through 3.11 to ensure the security of their systems. SSH Secure Shell
for Workstations Windows client and SSH Secure Shell for Handhelds are
NOT affected by this vulnerability. 

Short Explanation of the Vulnerability 

In configurations where "AllowedAuthentications" entry in the
configuration options (in SSH Secure Shell for Servers and SSH Secure
Shell for Windows Servers) does not include the keyword "Password" as an
authentication option, some clients based on secure shell protocol
version 2 may be capable of overriding the configuration and still
achieve password authentication contrary to the explicit denial of
password authentication. 

This may lead to a situation in which stronger authentication methods,
such as SecurID or digital certificates, are being enforced, but weak
passwords may have been defined by a system administrator due to the
fact that password authentication is not expected to take place at all.
As some secure shell protocol 2 based clients mey be capable to override
this system configuration, a possibility to exploit these weak passwords
may occur. 

For more complete technical description of the vulnerability, please see
paragraph "Technical Description of the Vulnerability" below. 

Solutions to this Vulnerability: 

- Workaround by using "RequiredAuthentications" 
- Upgrading to SSH Secure Shell for Servers, SSH Secure Shell for
Workstations (UNIX ) and SSH Secure Shell for Windows Servers 3.1.2 
- Recompiling with the patch 

SSH Secure Shell for Servers, SSH Secure Shell for Workstations and SSH
Secure Shell for Windows Servers version 3.1.2 fixes this problem. All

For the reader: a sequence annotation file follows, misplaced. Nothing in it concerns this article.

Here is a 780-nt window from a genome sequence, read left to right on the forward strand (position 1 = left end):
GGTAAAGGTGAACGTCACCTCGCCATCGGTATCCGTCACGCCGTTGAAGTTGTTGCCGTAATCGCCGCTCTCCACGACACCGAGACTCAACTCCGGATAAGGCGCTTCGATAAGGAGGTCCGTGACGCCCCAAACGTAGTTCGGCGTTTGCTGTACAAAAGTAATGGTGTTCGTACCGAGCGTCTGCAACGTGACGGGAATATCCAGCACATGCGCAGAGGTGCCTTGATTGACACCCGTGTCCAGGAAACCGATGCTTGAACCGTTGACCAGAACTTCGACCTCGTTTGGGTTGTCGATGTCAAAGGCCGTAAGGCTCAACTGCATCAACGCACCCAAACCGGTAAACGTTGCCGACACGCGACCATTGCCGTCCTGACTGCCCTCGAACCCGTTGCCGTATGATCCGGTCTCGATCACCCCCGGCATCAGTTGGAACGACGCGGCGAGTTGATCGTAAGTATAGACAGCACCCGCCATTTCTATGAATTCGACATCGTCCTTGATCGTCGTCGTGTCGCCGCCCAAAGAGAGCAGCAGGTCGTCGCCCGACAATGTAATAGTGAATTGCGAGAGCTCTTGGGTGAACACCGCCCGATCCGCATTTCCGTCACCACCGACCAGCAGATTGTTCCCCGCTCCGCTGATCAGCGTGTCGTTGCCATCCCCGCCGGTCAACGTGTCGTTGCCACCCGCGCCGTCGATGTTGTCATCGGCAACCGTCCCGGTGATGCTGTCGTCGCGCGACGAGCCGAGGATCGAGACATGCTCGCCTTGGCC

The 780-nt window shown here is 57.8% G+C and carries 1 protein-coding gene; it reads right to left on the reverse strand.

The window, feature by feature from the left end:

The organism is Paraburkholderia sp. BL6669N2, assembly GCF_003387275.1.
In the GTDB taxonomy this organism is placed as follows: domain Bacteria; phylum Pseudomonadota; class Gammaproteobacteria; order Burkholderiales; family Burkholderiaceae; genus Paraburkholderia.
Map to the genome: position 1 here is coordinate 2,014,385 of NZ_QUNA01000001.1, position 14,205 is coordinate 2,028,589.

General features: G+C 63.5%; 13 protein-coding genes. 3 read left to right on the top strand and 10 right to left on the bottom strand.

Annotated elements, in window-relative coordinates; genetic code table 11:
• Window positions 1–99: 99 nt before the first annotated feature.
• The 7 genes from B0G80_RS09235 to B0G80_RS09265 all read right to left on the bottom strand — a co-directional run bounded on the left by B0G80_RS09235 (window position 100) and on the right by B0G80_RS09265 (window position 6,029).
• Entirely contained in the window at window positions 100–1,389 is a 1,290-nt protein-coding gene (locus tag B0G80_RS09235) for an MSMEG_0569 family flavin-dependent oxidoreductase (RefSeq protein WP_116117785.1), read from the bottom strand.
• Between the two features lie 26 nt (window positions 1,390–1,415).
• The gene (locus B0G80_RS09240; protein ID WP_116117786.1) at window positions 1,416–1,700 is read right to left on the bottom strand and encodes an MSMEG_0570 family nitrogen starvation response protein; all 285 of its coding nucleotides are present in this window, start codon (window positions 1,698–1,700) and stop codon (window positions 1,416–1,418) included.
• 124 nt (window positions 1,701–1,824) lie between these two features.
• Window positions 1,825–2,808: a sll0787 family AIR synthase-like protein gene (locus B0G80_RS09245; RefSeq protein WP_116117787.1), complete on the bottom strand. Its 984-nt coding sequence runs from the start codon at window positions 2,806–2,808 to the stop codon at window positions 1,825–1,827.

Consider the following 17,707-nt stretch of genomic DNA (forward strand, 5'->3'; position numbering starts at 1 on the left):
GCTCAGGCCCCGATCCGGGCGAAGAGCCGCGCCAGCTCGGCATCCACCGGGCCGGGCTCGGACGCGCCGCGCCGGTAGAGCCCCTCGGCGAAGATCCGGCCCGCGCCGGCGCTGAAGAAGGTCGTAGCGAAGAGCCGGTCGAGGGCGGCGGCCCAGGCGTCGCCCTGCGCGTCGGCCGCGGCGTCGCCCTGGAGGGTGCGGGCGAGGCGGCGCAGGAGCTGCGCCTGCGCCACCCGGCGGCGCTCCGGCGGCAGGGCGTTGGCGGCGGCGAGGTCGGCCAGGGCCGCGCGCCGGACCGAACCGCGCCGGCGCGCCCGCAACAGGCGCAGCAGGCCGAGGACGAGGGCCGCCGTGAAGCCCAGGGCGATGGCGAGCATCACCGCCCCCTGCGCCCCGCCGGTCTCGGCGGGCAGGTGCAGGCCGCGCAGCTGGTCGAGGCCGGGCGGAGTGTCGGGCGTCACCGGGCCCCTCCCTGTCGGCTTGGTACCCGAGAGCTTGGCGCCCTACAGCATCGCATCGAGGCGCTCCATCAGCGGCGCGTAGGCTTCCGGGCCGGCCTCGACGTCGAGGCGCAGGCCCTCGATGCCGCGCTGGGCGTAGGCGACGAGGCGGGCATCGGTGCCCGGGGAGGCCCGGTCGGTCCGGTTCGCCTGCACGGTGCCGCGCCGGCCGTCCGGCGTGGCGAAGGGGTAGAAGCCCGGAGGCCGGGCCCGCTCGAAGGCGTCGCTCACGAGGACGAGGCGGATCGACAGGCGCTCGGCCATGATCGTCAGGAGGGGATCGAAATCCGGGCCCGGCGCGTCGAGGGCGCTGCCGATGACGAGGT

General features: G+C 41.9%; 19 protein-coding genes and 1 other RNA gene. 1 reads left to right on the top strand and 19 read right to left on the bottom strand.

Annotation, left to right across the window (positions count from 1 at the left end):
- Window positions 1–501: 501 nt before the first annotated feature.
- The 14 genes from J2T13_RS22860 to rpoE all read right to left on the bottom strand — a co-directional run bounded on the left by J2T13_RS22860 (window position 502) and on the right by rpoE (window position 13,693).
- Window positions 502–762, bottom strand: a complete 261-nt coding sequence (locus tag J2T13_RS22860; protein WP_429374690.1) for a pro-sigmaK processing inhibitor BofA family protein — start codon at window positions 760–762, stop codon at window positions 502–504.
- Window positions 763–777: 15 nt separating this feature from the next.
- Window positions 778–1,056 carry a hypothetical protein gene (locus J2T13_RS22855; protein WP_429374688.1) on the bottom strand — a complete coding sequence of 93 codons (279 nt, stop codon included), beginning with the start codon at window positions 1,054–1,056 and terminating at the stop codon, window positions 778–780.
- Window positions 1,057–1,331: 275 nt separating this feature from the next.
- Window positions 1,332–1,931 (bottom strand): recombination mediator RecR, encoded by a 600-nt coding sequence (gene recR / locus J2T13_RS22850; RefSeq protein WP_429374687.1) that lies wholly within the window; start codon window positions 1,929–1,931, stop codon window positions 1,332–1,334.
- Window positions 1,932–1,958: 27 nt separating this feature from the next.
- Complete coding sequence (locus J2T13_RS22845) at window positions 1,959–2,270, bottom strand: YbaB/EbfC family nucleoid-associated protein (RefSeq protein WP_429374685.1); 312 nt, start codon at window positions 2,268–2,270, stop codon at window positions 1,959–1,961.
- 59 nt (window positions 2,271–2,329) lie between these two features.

existing customers of SSH Secure Shell for Servers and SSH Secure Shell
for Windows Servers 3.0 through 3.1.1 have been provided with SSH Secure
Shell for Servers 3.1.2, SSH Secure Shell for Workstations 3.1.2 or SSH
Secure Shell for Windows Servers 3.1.2. 

We apologize for any inconvenience this may cause. SSH Communications
Security takes security issues very seriously and a CERT advisory,
submission to Bugtraq and notification to customers regarding this issue
have been distributed. Please make every effort to ensure that your
systems are protected using one of the above methods as quickly as
possible. As this information becomes widely known, your systems could
be at even greater risk if appropriate measures are not taken
immediately. 

SSH is Fully Committed to Serving and Supporting our Users. 

Please direct any questions you may have to the following: 

Commercial customers:
http://www.ssh.com/support/ssh/commercial_support.cfm 

Evaluating customers:
http://www.ssh.com/support/ssh/pre-sales_support.cfm 

Non-Commercial customers: 

Please note that SSH cannot promise individual responses to
non-commercial / educational users. We are fully committed to serving
and supporting our non-commercial users through web, and will make
publicly available any relevant information possible, which addresses
your questions and concerns. Please utilize non- commercial support web
pages at:
http://www.ssh.com/support/ssh/non-commercial_support.cfm 

Technical Description of the Vulnerability: 

Server configuration variable "AllowedAuthentications" can be overridden
by a client, ignoring servers' list of allowed authentication methods. 

For example if server configuration sshd2_config specifies: 

	AllowedAuthentications
		hostbased, publickey

It is possible to login using password authentication with for example
old PuTTY client versions. 

A workaround is to use "RequiredAuthentications" keyword instead of
"AllowedAuthentications" in sshd2_config: 

	RequiredAuthentications
		hostbased, publickey

This will require both hostbased and publickey authentication to succeed
before user is granted access to the system. The RequiredAuthentications
will be enforced even if the client attempts to force a disallowed
authentication method.